By Lu Xiaojing, Bitter Winter
The CCP’s campaign to eliminate Buddhist icons across China has continued unabated for nearly three years.
More accounts of demolitions
The Yunxiao Buddha Temple in Shehong city’s Jinjia town in the southwestern province of Sichuan had to hire a construction team in May to hide its 28-meter-tall statue of Buddha. Luckily, the icon was preserved, but nobody knows for how long. Since the CCP’s campaign to eliminate all large outdoor Buddhist statues was launched nearly three years ago, an incalculable amount of religious icons disappear every day.
The 14-meter-tall white Guanyin statue outside the Jade Emperor Temple in Xiangshan, a town in Suining city’s Daying county, was demolished in October last year. A county resident recalled how about 20 local officials and police officers arrived at the temple that day and blocked all roads leading to it, prohibiting residents from approaching and threatening to detain and fine those who dared to “make troubles.” The temple director was later hospitalized due to health complications resulting from stress.
A Guanyin statue in the county’s Zhuanlun Temple was destroyed the same month.
In February, the Zunyi city Religious Affairs Bureau in the southwestern province of Guizhou demanded the Dongtian Temple to cover up its outdoor Guanyin statue, threatening to destroy it otherwise.
In August last year, the Zhazuo town government in Guizhou’s Guiyang city cut into several pieces a 10-odd-meter-tall three-faced white marble Guanyin statue for “being too tall.”
An 18-meter-tall ten-faced Buddha statue in the Huilongxi Hot Spring Resort in Yanjiao, a town in Guizhou’s Liupanshui city, was also removed for being too tall in the first half of last year. The order came from the local Religious Affairs Bureau.
In February, the Tengzhou city government in the eastern province of Shandong demolished a 12.1-meter-tall three-faced Guanyin statue in the Longshan Scenic Area. The project lasted for over 20 days.
“The order to destroy the statue came from the provincial government, and the Tengzhou city mayor supervised the demolition on the spot,” an inside source told Bitter Winter. “This is a political task. Not obeying it means dismissal.”
“The government doesn’t want religions to exist; crackdowns on them is a national policy,” a staff member at the Longshan Scenic Area said. “If everyone converts to Buddhism, who will believe in the Communist Party?”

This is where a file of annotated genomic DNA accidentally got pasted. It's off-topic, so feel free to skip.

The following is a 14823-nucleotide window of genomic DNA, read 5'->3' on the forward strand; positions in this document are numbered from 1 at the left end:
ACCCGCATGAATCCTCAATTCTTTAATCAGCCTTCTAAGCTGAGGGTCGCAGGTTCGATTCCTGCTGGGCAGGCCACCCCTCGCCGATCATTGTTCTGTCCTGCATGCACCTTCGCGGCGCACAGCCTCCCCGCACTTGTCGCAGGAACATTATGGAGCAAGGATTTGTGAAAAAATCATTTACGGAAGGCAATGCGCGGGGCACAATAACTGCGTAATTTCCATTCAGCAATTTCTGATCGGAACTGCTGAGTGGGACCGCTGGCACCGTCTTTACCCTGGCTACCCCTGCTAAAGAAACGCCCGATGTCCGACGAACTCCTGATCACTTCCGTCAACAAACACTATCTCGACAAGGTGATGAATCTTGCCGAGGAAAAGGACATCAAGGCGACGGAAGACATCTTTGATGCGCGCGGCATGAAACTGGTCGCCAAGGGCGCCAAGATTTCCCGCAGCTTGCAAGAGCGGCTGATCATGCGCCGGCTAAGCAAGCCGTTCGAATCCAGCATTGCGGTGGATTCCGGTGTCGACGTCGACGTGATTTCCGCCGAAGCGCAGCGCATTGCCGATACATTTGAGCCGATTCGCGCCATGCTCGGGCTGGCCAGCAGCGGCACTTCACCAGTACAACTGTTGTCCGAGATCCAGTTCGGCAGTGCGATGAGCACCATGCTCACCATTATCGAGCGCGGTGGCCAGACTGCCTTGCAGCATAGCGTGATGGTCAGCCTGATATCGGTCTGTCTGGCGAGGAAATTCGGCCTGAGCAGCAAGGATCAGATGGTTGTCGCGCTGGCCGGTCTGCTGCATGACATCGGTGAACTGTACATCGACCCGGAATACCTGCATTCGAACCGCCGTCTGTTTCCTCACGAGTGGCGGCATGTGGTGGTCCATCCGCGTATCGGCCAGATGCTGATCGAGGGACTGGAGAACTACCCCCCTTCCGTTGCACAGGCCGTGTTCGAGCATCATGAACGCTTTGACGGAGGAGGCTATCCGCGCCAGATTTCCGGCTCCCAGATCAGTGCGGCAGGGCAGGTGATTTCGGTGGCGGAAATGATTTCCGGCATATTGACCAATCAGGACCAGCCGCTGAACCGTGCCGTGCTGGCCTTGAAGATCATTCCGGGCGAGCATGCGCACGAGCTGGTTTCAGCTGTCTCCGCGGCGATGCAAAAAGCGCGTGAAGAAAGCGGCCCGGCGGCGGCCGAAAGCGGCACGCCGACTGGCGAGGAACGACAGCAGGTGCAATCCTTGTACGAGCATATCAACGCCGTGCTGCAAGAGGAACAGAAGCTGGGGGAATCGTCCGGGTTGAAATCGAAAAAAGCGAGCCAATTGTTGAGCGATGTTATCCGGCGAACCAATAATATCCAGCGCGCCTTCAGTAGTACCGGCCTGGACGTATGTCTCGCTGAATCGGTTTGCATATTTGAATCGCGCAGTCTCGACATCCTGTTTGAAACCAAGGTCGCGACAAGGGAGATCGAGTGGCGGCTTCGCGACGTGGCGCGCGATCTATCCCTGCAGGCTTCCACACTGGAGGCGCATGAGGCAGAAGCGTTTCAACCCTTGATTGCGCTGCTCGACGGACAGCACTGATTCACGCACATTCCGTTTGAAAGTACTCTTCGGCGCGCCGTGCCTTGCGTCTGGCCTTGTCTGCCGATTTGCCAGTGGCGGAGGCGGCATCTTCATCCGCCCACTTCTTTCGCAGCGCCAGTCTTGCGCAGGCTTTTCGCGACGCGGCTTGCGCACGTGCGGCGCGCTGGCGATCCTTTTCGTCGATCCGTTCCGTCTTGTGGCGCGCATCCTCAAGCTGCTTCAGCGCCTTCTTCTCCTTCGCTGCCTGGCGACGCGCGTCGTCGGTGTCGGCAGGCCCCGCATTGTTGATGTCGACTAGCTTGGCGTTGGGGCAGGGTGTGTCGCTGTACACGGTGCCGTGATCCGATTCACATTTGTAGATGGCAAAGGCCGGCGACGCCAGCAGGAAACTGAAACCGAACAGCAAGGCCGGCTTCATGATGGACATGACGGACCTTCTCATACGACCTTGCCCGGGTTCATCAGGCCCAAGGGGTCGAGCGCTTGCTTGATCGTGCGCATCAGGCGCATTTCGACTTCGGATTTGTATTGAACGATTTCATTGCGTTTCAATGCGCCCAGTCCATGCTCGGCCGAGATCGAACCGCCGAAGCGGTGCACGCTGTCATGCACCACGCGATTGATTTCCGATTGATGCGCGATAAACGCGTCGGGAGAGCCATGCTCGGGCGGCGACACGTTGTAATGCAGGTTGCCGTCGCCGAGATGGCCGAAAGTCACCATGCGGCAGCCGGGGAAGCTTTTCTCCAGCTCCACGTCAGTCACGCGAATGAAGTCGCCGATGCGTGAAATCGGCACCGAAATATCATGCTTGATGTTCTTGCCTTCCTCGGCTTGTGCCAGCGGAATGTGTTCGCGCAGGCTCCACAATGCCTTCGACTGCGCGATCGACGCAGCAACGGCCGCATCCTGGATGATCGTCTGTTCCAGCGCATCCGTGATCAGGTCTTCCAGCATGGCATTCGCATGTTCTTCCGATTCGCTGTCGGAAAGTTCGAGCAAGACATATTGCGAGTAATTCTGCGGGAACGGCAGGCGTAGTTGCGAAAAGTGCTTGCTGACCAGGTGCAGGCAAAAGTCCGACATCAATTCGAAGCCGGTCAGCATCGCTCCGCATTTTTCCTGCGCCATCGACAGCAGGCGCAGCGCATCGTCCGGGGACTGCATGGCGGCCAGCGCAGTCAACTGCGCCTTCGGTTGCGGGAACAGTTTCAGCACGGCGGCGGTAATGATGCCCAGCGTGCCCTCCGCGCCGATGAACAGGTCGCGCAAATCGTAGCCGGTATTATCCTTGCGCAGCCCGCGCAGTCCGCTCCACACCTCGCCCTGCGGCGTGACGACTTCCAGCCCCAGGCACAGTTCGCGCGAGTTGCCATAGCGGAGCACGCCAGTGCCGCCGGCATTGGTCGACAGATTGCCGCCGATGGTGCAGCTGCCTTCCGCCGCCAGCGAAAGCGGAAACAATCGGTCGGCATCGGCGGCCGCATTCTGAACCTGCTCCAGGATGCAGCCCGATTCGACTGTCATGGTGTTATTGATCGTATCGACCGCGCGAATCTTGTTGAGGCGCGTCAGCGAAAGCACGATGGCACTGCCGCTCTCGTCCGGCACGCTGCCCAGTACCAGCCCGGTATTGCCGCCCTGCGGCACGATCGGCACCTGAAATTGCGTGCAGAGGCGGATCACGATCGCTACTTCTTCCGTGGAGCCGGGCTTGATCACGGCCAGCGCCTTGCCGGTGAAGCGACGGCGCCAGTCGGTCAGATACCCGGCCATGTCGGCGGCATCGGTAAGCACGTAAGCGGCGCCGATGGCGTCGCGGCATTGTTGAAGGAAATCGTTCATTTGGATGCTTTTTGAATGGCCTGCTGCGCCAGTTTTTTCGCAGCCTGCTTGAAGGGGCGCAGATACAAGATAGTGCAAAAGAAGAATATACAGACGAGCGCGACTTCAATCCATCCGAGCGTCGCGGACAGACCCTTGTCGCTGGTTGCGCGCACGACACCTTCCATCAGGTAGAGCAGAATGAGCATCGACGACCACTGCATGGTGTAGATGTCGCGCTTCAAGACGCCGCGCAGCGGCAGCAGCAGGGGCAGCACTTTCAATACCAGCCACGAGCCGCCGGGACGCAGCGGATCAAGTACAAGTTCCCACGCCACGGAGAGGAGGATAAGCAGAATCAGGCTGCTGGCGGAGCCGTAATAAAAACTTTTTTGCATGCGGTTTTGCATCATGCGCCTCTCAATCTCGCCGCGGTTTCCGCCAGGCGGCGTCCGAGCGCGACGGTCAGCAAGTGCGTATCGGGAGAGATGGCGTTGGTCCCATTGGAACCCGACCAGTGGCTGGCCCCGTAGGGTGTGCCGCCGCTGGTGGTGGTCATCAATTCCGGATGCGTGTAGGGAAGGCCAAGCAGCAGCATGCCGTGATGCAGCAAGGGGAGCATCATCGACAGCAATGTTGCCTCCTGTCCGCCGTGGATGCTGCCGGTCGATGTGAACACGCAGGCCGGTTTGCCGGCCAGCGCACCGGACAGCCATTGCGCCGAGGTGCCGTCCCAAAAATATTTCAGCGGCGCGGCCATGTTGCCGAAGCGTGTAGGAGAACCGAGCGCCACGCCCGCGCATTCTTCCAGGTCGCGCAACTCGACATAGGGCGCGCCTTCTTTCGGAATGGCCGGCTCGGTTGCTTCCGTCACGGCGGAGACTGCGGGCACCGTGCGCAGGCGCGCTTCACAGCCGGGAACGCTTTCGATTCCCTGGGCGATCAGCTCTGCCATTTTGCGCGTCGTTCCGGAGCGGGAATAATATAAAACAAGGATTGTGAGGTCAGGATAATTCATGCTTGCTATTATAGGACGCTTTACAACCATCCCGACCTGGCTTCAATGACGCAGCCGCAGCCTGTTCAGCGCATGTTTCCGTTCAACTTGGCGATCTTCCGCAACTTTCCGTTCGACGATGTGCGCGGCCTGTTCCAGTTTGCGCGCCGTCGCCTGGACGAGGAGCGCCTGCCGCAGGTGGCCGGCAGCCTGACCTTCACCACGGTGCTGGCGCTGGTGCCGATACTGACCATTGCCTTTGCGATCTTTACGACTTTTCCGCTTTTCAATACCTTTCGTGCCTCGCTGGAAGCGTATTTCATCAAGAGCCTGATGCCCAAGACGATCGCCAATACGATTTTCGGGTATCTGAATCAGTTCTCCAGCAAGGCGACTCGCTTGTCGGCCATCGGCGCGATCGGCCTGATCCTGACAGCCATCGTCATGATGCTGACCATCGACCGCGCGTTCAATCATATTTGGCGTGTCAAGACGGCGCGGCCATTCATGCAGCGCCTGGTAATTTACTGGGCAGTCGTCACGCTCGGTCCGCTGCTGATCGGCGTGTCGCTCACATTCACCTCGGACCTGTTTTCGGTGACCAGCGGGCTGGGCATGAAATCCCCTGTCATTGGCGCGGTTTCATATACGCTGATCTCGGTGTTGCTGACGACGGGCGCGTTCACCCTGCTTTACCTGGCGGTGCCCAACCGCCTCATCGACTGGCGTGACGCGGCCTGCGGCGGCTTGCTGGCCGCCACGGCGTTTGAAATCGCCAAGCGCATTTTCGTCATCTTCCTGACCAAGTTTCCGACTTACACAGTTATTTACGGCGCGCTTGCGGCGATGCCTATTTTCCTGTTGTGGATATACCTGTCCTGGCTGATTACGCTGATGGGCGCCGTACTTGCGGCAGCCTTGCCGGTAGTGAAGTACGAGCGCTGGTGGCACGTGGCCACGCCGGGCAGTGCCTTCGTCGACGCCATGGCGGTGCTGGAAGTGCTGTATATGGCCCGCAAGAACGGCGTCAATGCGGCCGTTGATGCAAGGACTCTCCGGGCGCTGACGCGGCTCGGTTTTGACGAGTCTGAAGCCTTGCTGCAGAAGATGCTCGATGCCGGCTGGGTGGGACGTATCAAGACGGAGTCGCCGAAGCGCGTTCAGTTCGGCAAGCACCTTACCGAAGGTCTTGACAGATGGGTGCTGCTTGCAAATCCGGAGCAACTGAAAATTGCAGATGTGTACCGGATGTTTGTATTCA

A 30-meter-tall Guanyin statue in the Zhujia Villa, a scenic spot in Shandong’s Zaozhuang city, was demolished on January 6 last year.
In 2018, the Tancheng county government in Shandong’s Linyi city demolished a 16-meter-tall Maitreya statue in the Guangfu Temple, originally built in the Tang dynasty (618-907) and destroyed during the Cultural Revolution.
The Chongfu Temple in Xingtang, a county in Hebei Province’s Shijiazhuang city, first built in the Ming dynasty’s (1368-1644) Hongwu period (1368-1398) and rebuilt in 2017, was popular with worshipers for its Hall of Great Strength, Temple of Heaven and a 30-meter-tall white marble Guanyin statue.
The 30-meter-tall white marble Guanyin statue, built at the cost of 7 million RMB (about $ 1,060,000), outside the temple, was demolished in the winter of 2018. In May this year, the government ordered to remove all statues from the temple, threatening to bulldoze the building otherwise.
“Xi Jinping follows Mao Zedong’s steps in sweeping ‘cow demons and snake spirits,’” a local government official commented, referring to a term used during the Cultural Revolution to demonise perceived enemies.
The 20-odd-meter-tall gilded copper statue of Shakyamuni Buddha in the Qinglong Temple in Fushun city’s Zhengjia village in the northeastern province of Liaoning was built at the cost of nearly ten million RMB (about $ 1.5 million) and attracted numerous visitors. According to a local source, a central government inspection team visited the temple last year and ordered to remove the icon, threatening to fire city officials if the order were not implemented. Some residents filed a petition to the government hoping to save the statue, but officials threatened to detain anyone who protests the demolition.
A 4.8-meter-tall Guanyin statue outside the Puji Temple in Linhai, a county-level city in Zhejiang Province’s Taizhou city, was demolished in January. In September last year, a 6-odd-meter-tall Guanyin statue in the city’s Duqiao town was removed because the authorities claimed that it “distracted drivers.”
In December 2019, Xiangyu village officials in Fujian Province’s Fuzhou city demanded to remove the Tathagata Buddha statue atop a mountain in the Rulai Park, but local Buddhists managed to preserve the icon by wrapping it with green iron sheets. Believers continue to worship in front of the concealed statue.